I would like to know how we can use TCanvas in a CLR application (under Visual Studio C++ Express 2008), so how I can integrate ROOT with the .Net Framework 3.5.
I have just seen the page http://root.cern.ch/root/Version51000.news.html, so I know that it’s possible for example in a Win32 application (with MFC). But this kind of structure is not accepted by the CLR application.
I ask that for 2 reasons:
In a CLR application I can use the class TApplication (to maintaining open the TCanvas), but when I use TApplication::Run() my application stops, and I must have to close the TCanvas window to continue to use the application. So if you know a way to open the TCanvas as a DialogBox, please explain to me!!!
I search for many weeks a way to embed a TCanvas in a CLR window, but I cannot find a good and easy solution, if you know a good solution for that explain me, please.
I thank any kind of help!!!
As you have probably already guessed, solving a problem like this with ROOT is like a Jackson homework problem: it is easy once you know the magic steps.
I fought my way through this several months ago and it was only via emails to Axel and Bertrand that I was able to make sense of it. I think the event loop processing has gone through lots of iterations since the ROOT web page you mention. It actually isn’t that hard. There are several things to keep in mind:
WinForms and Win32 use the old rendering technology, which means that ROOT does as well. This means that if you have two TCanvas on a WinForms app at the same and they overlap they will fight for control in (what appears to me to be) non-deterministic ways.
If you are doing WPF, then you will run into the air-space problem – WPF uses the new rendering engine (which is much nicer) and ROOT the old one - the old one, which is low level, always wins - so you can’t put a WPF item on top in a TCanvas.
With that in mind… I’ve done this in C#. I’ve written a set of C++ wrapper generator that creates .NET assempblies that call into all the public ROOT libraries. It isn’t really ready for primetime, however, because… well, I haven’t had the time to devote to it (ROOT is a moving target and I’ve not figured out a good automated way to follow it). However, the technique I use to create a control that holds a TCanvas can easily be lifted from teh project.
On sourceforge, look at the ROOT.NET project (rootdotnet.cvs.sourceforge.net/r … iew=markup).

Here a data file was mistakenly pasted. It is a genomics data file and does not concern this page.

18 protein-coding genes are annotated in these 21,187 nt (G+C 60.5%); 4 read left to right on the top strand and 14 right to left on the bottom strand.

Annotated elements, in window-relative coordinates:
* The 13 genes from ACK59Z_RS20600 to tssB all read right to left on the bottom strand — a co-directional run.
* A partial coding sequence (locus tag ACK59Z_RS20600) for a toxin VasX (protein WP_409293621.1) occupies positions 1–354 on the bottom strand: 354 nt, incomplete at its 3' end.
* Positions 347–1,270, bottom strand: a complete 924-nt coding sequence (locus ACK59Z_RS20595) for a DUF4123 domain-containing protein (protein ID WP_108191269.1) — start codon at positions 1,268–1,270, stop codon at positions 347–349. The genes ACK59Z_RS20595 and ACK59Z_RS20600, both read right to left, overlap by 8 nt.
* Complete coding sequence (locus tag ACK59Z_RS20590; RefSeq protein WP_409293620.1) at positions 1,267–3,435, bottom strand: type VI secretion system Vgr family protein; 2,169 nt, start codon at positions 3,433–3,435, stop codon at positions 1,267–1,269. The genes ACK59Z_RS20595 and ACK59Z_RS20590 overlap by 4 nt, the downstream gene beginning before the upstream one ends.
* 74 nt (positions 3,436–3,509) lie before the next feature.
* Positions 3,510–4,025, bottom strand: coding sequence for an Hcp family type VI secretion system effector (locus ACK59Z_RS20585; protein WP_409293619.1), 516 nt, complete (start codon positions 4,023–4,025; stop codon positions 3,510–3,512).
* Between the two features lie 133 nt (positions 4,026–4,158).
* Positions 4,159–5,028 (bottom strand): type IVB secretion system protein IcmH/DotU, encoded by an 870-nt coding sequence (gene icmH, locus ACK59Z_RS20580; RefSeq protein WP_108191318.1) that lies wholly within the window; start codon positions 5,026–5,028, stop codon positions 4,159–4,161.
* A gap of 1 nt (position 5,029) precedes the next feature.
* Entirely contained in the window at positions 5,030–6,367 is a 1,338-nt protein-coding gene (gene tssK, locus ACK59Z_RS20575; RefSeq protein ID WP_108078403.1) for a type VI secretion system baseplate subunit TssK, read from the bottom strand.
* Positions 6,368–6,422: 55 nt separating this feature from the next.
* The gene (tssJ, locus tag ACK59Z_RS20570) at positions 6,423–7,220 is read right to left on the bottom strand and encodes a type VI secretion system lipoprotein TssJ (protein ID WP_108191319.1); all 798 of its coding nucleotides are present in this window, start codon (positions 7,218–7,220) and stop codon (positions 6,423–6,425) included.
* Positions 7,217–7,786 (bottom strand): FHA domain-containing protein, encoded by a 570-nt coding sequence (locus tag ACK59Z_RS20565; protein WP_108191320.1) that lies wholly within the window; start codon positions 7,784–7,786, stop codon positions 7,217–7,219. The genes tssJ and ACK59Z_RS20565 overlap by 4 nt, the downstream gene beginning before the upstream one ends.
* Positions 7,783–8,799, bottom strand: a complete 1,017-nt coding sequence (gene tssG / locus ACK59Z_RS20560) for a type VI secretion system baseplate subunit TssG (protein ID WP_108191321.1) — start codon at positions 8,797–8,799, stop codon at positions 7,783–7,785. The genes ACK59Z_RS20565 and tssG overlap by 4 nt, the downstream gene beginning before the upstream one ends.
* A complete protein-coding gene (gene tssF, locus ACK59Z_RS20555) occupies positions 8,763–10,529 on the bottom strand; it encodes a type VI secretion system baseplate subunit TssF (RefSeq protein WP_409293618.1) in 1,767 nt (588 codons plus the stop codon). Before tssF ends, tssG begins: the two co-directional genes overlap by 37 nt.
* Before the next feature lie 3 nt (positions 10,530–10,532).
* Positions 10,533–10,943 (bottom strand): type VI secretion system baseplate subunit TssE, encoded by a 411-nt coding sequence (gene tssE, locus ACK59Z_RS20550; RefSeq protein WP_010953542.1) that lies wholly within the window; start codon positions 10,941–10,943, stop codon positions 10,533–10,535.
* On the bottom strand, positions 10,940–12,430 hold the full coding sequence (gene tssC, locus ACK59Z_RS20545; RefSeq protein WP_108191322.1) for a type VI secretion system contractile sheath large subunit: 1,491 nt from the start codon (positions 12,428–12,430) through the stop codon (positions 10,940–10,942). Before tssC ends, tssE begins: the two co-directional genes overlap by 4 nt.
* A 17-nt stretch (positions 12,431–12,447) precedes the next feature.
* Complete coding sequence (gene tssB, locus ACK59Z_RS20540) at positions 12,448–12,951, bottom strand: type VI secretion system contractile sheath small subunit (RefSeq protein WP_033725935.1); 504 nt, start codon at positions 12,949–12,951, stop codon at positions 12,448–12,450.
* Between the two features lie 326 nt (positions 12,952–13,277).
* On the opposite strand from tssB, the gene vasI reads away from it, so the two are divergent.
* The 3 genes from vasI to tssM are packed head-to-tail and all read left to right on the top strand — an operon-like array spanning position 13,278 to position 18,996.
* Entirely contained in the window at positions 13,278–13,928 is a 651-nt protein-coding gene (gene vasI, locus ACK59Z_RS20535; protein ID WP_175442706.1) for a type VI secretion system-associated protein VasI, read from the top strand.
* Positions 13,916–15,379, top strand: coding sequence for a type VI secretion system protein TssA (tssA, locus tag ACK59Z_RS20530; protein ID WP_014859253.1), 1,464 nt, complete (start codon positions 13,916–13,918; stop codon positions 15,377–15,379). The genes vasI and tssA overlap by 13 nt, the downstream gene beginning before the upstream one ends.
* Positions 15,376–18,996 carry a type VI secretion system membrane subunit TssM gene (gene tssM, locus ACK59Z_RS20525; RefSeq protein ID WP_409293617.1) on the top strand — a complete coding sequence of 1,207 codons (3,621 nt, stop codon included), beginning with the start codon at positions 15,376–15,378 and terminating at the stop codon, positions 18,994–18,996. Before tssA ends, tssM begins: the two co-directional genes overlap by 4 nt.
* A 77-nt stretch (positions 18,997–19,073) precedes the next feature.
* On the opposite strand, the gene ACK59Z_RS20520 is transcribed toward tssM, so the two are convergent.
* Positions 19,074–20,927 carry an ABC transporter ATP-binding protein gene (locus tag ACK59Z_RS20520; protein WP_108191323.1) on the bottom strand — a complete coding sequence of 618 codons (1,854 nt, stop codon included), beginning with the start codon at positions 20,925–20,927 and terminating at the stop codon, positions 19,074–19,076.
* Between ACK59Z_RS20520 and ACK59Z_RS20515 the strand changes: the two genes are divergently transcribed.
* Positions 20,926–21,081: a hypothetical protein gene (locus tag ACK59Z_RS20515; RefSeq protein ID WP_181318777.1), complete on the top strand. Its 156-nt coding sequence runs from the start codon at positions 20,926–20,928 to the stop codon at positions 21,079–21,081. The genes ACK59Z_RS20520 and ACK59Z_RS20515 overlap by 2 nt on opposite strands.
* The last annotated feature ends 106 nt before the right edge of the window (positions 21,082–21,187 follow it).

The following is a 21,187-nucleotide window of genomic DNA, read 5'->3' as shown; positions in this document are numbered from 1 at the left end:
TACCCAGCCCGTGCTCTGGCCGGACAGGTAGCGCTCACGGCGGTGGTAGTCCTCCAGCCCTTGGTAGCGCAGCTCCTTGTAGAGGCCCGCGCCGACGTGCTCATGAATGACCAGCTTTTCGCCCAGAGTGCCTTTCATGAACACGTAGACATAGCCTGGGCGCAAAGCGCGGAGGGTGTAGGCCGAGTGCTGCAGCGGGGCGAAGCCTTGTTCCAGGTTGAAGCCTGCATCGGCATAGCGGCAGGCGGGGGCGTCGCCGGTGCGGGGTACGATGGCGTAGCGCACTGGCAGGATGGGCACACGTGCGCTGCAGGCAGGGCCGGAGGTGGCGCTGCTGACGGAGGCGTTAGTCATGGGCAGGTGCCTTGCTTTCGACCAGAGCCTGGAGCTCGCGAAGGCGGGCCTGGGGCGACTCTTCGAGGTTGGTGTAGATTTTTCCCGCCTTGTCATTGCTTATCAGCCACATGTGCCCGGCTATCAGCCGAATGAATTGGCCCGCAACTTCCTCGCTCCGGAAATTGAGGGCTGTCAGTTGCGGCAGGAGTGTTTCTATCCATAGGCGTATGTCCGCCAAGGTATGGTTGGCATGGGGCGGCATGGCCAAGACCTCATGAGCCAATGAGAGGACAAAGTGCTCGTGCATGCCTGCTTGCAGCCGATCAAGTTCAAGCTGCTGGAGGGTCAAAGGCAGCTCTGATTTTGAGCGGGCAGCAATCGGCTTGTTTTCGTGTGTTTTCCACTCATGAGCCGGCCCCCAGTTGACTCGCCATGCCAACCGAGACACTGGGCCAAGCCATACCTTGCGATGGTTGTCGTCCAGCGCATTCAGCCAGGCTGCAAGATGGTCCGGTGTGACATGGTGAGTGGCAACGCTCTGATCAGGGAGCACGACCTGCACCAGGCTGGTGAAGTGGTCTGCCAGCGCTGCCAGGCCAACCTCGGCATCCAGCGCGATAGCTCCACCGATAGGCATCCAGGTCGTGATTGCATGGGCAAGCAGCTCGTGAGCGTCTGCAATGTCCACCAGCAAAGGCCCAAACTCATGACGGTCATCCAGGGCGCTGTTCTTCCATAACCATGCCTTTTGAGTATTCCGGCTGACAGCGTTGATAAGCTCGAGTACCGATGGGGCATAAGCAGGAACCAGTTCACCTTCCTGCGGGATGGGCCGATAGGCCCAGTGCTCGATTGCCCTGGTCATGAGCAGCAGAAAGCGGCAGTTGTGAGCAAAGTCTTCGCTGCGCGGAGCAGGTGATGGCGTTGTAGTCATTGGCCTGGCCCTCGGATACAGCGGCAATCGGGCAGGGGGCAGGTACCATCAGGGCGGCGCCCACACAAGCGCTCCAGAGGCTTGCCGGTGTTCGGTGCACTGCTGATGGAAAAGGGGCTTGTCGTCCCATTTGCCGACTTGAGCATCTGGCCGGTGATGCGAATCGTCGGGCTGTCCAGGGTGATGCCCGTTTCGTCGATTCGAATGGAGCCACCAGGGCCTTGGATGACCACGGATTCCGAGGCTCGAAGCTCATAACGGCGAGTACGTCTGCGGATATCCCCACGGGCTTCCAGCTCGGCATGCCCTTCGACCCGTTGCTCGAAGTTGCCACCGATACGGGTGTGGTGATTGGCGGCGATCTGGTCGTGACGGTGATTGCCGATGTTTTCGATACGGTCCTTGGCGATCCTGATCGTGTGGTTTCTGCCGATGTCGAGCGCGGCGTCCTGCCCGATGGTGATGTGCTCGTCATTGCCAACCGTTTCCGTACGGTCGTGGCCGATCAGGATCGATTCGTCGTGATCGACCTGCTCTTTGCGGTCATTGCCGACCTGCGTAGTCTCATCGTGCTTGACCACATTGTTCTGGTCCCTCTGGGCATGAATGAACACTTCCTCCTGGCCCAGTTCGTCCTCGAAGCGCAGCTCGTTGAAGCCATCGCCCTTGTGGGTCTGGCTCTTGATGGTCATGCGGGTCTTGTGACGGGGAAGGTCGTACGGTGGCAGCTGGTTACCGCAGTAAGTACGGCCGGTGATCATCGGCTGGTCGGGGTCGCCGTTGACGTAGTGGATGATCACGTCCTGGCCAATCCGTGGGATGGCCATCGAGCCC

It has been a while since I actually coded this – but it works just fine. I was using it in a small utility I wrote last night. You can translate direction from the C# that is up there to the modern managed C++.
Things to remember
- TApplication, as you point out, is a little tricky. The object ROOTEventCoordinator (next to the TCanvasControl) has code for that.
- Create a TApplication with no arguments (see the ROOTEventCoordinator’s default ctor).
- Call SetReturnFromRun(true) on your TApplication object.
Keep track of every single TCanvas object you create and display.
During app idle time, better if you may be doing lots of CPU, fire a timer (I fire a timer every 50ms, which seems to be good enough if you are doing animation - like watching a filling TH1F). During idle time call the TApplication::StartIdling, then call TSystem::InnerLoop, and then call TApplication::StopIdling. I’ve been careful to do this in the GUI thread, but Bertrand has assured me this isn’t neceassary. However, when I don’t I do see a random crash every now and then. I’ve seen one or two crashes when I’m trying to update multiple TCanvas’s all at the same time over a long period of time with this scheme - seems like there is a lock out of place somewhere, but it is so infrequent (i.e. once a month) that I’ve never spent time trying to track it down.
I Created a new UserControl to host the TCanvas. I had it totally take over the UserControl – I can then compose it. The design-time experience isn’t all that great, but it works. I’d suggest going the usercontrol direction because you can then deal with the UserControl win32 handle – hand that off to ROOT – and it “just works” (seriously – once I had the above StartIdel, etc., it was minutes until I had a plot displayed).
Feel free to copy and steal all the algorithms you want from the source code I pointed out to you - it is all under the GPL license. You’ll have to translate to managed C++, but that should be pretty darn easy.
And feel free to ask more questions, or if I’ve left out something you think is key post that – then this thread can become a central place of knowledge for the next person that wants to do this.
I found a “solution” to use Root TCanvas, etc… in a Net. Framework application using app.Run() without block the application.
It’s not perfect but just works . And it’s not a embed TCanvas.
Any other contributes or ideas are welcome!!!
PS: You must have to have Root in C:\root.
root+bgw.tar (1.38 MB)